The movie begins with a sequence exclusively featuring Patrick Wilson and Vera Farmiga as the infamous Warrens from the Conjuring films, taking Annabelle back to their house in their car, and for what it’s worth, it’s a really solid, well-crafted sequence that lets us know right away that director Gary Dauberman has been learning a lot from his previous writing jobs in the franchise, and mostly has a handle on how things are apt to go by now. It’s slow, it’s tense, the silence of it is incredibly eerie, and the almost total lack of jump scares in the opening moments bring the film to a place the original series of films, for all their well-crafted natures, have failed to yet reach in being genuinely scared of what’s outside the frame. The great Martin Scorsese said it best: “in cinema, what’s outside of the frame matters just as much as what’s inside the frame,” and the opening sequence of this movie understands that better than almost any other moment in the film.
After this opening sequence, we’re treated to the main meat of the narrative, the thing the movie is actually about, which is Judy getting haunted by all the demons that are let out of her parents’ room, particularly Annabelle herself. The movie takes its time getting there, though, and at first, it seems like the Conjuring formula of creature makeup and jump scares is being shaken up, as the first act takes its time letting us get to know the characters we’re going to be watching the rest of the time, building them up with sympathy and problems of their own outside of the haunting material. We genuinely get to know each one of them (except for one, but we’ll talk about that later), and it’s a much slower first act than most Conjuring films take, letting the horror reside in the atmosphere of what could happen rather than just diving straight in, and that’s a refreshing move to pull for a franchise so far in that they could be confident in just making money off the scares alone (although this series is about as shaky as Fox’s X-Men, so who knows). The film is also pretty well shot as well, which isn’t something one typically thinks about with standard horror movies, DP Michael Burgess is patient with his camera, which adds a real sense of tension to what could be outside the frame.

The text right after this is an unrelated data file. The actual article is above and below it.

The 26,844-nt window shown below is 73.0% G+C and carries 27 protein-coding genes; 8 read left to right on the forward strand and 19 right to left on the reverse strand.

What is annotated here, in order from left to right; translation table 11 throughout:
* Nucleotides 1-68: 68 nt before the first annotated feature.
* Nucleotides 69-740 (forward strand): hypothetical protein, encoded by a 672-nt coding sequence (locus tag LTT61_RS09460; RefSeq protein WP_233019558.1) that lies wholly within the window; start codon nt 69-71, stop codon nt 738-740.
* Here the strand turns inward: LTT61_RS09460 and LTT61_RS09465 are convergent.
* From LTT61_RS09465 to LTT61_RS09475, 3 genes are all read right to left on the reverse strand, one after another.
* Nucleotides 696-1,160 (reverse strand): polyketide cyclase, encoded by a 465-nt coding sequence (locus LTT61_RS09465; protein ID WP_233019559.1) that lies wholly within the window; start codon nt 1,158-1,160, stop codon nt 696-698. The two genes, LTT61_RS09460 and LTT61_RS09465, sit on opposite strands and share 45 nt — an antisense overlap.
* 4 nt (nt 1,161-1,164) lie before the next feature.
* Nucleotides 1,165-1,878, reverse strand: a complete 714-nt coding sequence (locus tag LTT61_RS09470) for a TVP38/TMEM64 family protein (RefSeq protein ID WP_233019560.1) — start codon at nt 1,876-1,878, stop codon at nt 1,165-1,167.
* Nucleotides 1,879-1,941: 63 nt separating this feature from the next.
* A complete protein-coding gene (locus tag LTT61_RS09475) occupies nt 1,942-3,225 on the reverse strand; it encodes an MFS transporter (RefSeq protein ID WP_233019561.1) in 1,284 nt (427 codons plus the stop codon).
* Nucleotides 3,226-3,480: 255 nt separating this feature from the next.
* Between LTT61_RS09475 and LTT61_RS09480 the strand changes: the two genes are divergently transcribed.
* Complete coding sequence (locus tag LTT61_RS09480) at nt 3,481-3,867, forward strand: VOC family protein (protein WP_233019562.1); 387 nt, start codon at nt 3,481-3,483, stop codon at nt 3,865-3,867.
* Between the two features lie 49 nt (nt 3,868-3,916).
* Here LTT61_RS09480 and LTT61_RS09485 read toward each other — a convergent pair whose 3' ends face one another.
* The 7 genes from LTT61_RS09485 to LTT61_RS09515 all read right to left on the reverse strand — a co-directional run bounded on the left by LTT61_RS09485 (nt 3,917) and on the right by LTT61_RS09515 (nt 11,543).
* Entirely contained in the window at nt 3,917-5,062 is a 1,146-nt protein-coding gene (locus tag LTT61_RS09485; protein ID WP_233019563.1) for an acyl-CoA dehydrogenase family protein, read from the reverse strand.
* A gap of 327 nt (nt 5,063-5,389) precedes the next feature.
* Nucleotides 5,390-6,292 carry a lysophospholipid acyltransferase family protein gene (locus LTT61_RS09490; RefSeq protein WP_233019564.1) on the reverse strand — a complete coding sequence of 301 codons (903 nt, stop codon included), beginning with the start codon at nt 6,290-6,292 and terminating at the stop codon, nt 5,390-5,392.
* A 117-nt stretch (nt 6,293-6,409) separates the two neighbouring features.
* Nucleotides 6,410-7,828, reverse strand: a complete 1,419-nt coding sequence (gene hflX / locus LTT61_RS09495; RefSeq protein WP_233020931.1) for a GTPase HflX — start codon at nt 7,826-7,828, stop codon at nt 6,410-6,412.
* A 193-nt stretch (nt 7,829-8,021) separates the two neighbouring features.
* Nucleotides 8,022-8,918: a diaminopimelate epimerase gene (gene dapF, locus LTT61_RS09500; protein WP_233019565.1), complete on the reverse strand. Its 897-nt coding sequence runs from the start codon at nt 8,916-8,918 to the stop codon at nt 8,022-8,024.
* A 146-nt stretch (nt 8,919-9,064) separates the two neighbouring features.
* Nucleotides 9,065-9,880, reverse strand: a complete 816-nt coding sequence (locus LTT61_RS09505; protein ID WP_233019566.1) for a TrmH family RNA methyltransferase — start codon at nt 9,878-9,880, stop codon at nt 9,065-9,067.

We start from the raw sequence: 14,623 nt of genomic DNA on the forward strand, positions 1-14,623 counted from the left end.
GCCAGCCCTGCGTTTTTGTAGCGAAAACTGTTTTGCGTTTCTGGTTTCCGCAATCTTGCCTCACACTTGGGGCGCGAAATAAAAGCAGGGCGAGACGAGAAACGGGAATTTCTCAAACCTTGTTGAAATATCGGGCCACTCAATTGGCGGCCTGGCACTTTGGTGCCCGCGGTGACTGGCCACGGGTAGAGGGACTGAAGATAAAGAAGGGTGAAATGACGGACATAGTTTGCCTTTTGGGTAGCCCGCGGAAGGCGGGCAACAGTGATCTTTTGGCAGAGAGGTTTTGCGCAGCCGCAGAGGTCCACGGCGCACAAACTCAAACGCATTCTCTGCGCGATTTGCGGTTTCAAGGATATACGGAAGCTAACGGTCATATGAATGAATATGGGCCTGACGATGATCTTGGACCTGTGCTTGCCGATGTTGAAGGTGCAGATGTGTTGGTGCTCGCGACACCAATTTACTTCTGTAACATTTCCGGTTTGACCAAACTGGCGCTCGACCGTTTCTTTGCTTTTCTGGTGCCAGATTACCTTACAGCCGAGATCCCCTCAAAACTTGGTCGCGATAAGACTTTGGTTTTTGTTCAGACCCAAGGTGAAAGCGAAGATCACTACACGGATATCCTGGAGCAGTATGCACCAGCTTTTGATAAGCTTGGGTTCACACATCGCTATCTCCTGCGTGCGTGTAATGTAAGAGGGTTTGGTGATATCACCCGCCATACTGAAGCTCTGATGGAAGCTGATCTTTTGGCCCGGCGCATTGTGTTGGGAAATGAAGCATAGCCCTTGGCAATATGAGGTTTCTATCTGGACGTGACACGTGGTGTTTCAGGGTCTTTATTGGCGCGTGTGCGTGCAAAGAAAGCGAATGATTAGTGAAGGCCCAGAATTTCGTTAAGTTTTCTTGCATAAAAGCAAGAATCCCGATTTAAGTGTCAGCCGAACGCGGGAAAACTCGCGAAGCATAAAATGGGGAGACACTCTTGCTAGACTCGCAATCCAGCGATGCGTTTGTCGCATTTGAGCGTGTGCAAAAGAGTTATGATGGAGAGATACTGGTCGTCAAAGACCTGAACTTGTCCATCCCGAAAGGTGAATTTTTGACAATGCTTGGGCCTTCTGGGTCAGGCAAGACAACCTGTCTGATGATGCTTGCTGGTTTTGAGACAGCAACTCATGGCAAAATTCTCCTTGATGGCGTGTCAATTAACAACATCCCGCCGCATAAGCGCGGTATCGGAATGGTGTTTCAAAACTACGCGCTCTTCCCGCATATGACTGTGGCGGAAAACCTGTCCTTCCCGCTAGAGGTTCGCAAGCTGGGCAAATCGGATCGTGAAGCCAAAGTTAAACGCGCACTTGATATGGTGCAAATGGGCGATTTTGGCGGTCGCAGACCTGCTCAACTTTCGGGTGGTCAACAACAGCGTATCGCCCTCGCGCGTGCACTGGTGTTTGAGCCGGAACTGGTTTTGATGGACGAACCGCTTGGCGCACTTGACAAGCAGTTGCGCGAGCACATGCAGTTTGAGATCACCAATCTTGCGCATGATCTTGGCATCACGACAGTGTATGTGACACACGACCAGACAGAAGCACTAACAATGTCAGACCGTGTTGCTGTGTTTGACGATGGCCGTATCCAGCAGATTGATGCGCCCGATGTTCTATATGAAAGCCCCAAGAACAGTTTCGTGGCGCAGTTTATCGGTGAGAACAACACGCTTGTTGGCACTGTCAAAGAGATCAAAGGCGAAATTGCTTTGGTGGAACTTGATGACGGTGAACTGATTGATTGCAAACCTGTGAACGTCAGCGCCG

Suffice it to say, one of the characters, named Daniela (played pretty damn well by Katie Sarife) is not the ditsy, annoying 70s final girl she’s at first projected to be by the script. The movie makes it out to be that she just wants to unlock the room and “see the scary stuff” it contains at first, but it becomes apparent none too soon after this occurs that she actually has a far more sympathetic purpose for doing this than the first act or so would lead one to believe, and Sarife acts the hell out of that switch of character, managing to make her someone we actually want to root for by the film’s end despite where she started out. It’s a really solid performance that should be given more credit, as she ends up stealing the show from the two main characters, Judy and Mary Ellen. That’s not to say that those characters are in any way poorly conceived, though, as actresses Mckenna Grace and Madison Iseman more than earn their place on the Conjuring roster with really solid performances of their own. They won’t end up on the Oscar stage in 2020 or anything, but for a movie to have the flaws this one has and still boast believable characters and performances is saying something, considering that the two usually go together.